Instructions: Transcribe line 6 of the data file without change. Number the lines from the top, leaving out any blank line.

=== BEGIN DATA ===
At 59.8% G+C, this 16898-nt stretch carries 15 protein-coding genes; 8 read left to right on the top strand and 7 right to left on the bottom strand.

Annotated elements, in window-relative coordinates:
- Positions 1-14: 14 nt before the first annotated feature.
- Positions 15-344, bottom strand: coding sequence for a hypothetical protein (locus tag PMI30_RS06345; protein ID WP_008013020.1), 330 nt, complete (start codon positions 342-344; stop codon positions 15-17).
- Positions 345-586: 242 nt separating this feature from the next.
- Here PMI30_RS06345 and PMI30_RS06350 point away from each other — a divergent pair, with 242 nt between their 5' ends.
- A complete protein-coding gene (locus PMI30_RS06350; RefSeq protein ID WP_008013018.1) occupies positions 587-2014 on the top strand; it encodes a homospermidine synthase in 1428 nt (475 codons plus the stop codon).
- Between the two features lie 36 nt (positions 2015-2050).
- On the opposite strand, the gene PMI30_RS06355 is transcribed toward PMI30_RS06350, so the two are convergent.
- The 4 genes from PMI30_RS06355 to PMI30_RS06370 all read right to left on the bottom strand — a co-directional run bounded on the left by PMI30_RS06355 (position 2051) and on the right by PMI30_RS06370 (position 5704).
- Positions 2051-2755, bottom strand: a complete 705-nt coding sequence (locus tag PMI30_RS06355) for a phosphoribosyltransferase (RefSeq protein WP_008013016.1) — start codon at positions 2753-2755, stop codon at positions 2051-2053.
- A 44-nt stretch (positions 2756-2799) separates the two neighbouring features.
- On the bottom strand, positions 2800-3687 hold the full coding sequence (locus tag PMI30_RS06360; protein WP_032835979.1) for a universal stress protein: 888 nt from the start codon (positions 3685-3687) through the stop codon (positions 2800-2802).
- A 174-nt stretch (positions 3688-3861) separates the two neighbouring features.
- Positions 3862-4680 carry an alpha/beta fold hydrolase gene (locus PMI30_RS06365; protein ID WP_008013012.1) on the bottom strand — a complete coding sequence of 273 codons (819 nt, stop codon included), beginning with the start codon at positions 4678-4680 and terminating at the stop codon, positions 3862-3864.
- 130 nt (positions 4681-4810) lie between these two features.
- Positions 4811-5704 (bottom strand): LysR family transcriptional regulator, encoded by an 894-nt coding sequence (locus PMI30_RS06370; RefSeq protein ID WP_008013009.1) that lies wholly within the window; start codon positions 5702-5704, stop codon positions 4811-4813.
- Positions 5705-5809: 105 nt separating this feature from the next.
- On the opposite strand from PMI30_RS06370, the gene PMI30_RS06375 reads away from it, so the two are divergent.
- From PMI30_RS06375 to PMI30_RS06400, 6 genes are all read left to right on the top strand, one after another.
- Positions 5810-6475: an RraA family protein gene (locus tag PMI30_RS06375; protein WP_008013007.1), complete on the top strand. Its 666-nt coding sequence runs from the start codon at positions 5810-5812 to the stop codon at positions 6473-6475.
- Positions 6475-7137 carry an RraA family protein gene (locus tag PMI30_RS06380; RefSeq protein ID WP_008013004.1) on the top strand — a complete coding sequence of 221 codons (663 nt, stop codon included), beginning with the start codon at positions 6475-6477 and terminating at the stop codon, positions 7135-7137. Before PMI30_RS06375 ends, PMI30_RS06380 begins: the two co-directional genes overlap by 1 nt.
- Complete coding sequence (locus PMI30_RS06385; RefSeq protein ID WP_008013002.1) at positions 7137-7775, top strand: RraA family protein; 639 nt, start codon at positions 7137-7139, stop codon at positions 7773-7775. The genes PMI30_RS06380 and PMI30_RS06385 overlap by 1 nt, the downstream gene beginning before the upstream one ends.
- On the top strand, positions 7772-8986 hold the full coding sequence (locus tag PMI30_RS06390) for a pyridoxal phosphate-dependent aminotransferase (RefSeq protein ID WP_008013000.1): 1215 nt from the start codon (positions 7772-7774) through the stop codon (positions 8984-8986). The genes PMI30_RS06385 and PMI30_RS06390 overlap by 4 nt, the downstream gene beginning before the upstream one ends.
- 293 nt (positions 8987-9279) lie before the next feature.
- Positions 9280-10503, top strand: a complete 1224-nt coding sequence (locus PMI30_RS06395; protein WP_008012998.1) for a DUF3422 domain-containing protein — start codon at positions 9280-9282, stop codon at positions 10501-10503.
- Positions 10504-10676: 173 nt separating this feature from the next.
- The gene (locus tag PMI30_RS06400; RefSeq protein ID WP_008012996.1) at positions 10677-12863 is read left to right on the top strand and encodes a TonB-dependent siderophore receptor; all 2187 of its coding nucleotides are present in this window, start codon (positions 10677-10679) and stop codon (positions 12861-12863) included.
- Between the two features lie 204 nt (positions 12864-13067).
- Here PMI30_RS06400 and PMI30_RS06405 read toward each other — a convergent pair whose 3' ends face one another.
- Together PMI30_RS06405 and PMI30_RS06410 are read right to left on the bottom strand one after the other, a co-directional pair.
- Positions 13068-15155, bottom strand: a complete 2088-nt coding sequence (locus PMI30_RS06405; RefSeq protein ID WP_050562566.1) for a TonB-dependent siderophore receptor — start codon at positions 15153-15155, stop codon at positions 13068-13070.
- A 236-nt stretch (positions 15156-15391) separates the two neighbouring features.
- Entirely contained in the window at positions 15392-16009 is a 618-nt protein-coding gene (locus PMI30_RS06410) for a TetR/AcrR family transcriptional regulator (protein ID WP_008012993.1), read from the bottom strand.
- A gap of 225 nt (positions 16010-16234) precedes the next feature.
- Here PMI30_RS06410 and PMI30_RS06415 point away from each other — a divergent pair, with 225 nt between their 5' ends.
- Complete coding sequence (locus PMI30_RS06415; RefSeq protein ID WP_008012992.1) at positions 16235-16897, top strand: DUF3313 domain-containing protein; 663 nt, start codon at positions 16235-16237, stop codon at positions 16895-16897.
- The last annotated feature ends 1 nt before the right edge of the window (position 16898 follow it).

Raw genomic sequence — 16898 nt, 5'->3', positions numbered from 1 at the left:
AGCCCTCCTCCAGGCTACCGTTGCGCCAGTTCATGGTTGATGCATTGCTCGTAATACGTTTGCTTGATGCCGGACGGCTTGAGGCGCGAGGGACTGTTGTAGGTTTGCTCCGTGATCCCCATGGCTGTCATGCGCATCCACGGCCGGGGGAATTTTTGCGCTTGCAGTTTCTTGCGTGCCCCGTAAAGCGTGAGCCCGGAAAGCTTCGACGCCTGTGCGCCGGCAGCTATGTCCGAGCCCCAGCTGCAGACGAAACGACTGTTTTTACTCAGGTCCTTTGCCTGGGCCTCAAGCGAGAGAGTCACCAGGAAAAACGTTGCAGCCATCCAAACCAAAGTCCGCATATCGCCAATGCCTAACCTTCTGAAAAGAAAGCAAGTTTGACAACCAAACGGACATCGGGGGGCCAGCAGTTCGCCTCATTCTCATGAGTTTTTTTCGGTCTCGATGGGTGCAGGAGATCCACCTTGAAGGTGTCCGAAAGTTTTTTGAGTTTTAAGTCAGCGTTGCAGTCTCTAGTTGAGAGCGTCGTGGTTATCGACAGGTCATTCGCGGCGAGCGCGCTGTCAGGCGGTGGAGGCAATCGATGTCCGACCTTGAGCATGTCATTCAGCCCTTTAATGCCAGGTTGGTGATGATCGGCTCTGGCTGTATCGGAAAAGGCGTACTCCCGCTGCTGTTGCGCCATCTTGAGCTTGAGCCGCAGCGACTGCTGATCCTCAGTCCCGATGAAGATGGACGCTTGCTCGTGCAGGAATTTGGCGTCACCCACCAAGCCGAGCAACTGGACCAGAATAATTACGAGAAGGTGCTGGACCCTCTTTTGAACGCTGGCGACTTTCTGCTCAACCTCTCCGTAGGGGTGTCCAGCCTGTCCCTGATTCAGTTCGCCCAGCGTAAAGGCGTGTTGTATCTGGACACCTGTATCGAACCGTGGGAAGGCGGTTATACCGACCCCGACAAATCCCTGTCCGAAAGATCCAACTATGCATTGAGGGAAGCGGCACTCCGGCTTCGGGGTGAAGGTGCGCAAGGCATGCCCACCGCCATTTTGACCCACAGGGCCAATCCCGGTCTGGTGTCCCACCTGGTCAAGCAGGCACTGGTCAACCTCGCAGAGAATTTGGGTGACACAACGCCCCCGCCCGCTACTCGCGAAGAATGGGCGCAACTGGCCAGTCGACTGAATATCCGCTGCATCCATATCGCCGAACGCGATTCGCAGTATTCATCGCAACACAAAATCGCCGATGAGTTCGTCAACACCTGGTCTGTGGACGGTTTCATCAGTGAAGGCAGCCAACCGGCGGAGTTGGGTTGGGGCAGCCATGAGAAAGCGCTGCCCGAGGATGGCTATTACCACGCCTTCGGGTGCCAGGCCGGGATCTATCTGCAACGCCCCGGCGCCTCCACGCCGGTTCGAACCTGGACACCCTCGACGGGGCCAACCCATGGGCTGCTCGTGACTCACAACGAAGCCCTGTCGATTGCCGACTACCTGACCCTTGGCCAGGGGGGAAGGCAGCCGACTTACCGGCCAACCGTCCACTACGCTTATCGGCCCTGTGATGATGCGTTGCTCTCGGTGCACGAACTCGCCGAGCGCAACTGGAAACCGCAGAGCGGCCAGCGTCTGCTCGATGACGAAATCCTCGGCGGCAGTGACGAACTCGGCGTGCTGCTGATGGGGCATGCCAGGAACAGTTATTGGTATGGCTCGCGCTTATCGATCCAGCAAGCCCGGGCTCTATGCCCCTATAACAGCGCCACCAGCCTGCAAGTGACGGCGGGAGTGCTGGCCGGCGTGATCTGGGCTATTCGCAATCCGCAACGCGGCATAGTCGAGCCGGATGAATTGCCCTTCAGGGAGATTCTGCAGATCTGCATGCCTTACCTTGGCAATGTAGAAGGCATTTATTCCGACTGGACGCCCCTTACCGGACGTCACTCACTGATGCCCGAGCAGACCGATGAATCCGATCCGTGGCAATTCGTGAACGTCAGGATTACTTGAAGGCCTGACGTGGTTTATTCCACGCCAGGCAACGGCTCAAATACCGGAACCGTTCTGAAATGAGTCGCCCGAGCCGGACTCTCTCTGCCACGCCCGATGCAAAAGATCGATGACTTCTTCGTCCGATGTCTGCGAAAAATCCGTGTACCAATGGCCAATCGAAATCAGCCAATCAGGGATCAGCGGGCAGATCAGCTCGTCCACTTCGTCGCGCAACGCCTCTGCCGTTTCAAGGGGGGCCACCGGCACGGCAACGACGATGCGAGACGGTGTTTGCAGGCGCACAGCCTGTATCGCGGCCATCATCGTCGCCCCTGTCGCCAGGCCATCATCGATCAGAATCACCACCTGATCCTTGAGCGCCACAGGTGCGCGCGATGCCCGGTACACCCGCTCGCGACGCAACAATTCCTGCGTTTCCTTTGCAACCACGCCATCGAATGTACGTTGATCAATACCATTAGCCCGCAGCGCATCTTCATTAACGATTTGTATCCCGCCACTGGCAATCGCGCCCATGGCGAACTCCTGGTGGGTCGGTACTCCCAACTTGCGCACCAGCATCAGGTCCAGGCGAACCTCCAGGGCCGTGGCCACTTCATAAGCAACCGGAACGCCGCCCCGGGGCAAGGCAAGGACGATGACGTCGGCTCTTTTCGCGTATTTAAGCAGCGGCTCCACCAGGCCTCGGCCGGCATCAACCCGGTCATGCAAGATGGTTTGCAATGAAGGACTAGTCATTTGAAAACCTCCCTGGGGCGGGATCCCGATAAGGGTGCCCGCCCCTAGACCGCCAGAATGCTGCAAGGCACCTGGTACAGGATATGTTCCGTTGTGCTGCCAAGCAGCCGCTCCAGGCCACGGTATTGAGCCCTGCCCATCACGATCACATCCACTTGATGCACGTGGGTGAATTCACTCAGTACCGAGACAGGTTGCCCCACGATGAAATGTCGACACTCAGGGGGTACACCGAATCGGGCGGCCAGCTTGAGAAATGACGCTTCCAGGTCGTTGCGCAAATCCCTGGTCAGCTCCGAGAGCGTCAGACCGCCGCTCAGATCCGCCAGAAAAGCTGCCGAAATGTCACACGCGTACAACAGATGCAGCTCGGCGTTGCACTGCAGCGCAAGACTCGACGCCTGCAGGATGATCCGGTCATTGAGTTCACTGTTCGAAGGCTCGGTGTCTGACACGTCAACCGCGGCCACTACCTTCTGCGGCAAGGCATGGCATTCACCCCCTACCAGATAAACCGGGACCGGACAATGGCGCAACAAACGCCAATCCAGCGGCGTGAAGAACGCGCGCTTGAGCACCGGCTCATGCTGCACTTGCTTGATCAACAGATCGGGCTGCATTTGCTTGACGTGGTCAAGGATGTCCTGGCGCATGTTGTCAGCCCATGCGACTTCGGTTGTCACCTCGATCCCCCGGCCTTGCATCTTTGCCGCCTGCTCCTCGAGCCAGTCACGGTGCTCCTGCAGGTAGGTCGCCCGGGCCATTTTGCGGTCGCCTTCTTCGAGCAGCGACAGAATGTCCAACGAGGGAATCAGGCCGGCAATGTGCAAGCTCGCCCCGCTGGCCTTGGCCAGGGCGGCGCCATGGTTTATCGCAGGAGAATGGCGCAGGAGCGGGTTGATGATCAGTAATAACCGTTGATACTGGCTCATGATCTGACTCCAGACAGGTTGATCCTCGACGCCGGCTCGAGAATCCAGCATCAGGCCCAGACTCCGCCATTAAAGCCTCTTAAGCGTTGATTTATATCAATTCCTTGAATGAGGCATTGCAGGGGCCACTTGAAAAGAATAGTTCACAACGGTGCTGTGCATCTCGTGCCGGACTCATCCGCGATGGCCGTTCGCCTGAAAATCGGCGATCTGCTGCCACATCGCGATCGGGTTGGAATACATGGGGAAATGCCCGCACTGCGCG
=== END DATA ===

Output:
- Here PMI30_RS06345 and PMI30_RS06350 point away from each other — a divergent pair, with 242 nt between their 5' ends.